- The Washington Times - Friday, March 6, 2009

Regulators overseeing the taxpayer-funded bailout of insurance behemoth American International Group Inc. faced some harsh questions on Capitol Hill on Thursday about where the money is going and who is in charge of the company.

“It’s not clear who we’re rescuing,” said Sen. Christopher J. Dodd, Connecticut Democrat and chairman of the Senate Committee on Banking, Housing and Urban Affairs. “The lack of transparency and accountability through this process has been rather stunning.”

On Monday, AIG reported a loss of $61.7 billion - the worst quarterly performance in U.S. history - and received a new $30 billion loan from the Treasury Department. With the latest installment, the failed company has received promises of more than $170 billion in taxpayer funds, and Treasury now holds an 80 percent stake.

Despite the government’s effective ownership of the firm, Federal Reserve Vice Chairman David Kohn stymied Mr. Dodd by refusing to name companies that benefited from the billions AIG spent to pay out holders of credit default swaps, which it used to insure corporate bonds.

“I would be very concerned that if we … started giving out the name of counterparties here, people wouldn’t want to do business with AIG. We need people to do business with AIG,” Mr. Kohn said.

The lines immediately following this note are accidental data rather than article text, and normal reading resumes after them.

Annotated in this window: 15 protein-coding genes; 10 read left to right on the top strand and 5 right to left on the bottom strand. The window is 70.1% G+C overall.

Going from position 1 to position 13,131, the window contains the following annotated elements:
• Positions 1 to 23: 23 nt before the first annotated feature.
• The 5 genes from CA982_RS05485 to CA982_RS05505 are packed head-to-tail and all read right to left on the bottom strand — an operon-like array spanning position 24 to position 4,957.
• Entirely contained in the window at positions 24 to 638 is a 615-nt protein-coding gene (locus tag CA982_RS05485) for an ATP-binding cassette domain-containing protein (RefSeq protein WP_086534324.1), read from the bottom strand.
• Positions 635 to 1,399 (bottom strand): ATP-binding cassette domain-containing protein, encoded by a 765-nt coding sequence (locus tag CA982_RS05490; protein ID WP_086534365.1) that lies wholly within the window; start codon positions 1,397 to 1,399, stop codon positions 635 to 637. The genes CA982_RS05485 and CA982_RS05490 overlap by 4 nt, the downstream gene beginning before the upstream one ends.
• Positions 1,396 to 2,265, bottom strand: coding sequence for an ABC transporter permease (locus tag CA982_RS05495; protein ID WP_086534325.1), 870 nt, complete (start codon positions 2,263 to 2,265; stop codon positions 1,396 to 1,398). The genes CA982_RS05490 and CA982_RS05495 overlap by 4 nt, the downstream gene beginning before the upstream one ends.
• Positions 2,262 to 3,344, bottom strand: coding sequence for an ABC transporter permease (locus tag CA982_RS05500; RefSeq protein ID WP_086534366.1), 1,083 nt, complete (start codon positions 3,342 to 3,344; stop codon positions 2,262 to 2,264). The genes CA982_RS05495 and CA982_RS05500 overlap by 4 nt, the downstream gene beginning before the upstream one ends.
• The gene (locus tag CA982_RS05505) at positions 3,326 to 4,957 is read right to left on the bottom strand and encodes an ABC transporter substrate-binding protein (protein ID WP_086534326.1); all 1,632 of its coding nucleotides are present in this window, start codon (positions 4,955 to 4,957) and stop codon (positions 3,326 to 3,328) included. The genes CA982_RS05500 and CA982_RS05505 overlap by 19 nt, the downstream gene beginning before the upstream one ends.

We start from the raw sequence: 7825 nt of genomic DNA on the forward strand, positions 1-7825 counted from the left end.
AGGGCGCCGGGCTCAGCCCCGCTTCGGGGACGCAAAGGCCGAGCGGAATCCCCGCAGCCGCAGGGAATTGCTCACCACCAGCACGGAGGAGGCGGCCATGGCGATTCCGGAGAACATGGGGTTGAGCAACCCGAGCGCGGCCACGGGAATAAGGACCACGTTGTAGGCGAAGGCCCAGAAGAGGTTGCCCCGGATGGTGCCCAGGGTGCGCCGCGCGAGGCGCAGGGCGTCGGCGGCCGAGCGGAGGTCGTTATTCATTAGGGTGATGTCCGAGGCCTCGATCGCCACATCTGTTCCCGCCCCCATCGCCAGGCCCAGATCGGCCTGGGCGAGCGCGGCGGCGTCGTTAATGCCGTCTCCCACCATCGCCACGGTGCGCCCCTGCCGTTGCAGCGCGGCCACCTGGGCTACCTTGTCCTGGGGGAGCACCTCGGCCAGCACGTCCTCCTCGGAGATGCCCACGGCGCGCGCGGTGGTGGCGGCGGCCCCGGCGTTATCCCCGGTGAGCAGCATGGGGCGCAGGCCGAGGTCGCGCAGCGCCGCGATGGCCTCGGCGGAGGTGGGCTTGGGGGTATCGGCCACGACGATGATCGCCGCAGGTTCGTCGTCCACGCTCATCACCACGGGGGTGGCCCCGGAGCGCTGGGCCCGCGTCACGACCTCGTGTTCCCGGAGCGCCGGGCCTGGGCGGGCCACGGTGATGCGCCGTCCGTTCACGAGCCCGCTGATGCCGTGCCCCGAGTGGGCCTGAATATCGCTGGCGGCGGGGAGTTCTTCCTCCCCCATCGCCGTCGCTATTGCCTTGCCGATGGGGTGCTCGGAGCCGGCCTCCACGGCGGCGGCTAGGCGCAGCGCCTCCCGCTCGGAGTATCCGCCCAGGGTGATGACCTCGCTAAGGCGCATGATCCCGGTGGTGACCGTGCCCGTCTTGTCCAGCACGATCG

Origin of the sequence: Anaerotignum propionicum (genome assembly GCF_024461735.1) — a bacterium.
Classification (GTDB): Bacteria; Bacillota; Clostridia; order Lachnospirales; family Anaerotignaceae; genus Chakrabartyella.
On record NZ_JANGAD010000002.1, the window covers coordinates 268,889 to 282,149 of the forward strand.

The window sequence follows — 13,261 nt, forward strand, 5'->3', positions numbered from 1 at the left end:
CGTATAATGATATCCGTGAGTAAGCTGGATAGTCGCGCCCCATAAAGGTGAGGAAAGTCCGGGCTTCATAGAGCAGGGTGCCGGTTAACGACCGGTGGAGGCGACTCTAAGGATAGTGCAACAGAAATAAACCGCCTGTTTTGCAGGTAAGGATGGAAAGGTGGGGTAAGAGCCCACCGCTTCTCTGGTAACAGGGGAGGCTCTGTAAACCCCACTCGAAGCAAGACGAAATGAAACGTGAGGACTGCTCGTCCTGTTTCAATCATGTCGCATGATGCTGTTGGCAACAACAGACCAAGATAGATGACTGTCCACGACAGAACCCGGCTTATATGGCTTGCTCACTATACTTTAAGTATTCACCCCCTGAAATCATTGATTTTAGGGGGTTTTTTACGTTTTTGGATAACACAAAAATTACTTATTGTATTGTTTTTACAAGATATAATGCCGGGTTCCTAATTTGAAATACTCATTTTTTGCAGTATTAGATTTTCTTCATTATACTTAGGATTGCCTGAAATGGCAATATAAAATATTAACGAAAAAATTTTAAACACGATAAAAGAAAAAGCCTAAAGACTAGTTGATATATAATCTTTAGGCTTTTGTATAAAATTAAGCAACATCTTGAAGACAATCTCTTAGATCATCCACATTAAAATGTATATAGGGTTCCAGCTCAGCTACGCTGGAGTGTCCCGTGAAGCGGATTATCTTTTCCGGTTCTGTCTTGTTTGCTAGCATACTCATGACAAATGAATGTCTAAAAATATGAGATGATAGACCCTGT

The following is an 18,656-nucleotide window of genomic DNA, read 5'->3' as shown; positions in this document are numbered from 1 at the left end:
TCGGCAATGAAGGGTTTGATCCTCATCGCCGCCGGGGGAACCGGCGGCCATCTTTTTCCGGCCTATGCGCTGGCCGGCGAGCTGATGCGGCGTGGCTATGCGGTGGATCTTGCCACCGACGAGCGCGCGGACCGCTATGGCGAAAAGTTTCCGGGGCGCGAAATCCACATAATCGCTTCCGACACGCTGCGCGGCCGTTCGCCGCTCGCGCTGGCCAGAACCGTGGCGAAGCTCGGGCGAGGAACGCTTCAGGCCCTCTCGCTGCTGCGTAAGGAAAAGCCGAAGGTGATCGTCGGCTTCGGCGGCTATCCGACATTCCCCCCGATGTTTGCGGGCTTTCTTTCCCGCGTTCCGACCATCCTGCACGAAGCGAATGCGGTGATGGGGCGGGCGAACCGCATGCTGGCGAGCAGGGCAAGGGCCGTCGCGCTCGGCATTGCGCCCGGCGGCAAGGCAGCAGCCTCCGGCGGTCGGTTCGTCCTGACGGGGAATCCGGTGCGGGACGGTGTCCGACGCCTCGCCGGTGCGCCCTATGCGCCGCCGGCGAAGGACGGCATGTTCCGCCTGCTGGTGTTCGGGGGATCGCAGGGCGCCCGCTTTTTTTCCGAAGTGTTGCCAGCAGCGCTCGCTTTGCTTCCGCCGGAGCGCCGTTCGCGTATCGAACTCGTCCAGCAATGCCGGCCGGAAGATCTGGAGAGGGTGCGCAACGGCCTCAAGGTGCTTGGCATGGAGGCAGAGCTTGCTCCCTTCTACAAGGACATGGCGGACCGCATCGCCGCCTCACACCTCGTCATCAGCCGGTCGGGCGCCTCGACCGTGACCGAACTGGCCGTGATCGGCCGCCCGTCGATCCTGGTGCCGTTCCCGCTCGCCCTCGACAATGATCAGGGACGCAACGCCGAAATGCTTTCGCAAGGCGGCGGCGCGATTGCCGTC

Mr. Dodd rejected the answer as “unsatisfactory.”

“At a time we need to engender public trust and confidence in these very difficult steps, that kind of an answer undermines that effort very significantly,” he said.

The disgust came from both sides of the aisle, with ranking Republican Sen. Richard C. Shelby of Alabama calling AIG “the greatest corporate failure in American history” and Sen. Jim Bunning, Kentucky Republican, referring to it as “a lost cause.”

“You may come back to us and ask for more money for more banks and more cooperations,” Mr. Bunning said to Mr. Kohn. “You will get the biggest ‘no’ you ever got.”

In justifying its takeover of AIG in September, the Fed argued that the insurer’s involvement in the global economy would have made a bankruptcy catastrophic for both the U.S. economy and its trading partners around the world.

There appeared to some disagreement among regulators about their responsibilities in overseeing AIG, which has multiple divisions including financial products and insurance.

“I think the problem here … is that no one was responsible for the whole company,” Mr. Kohn said. “There was no umbrella regulator over the whole company and there was a piece of the company, financial products, that wasn’t being supervised and regulated by anybody.”

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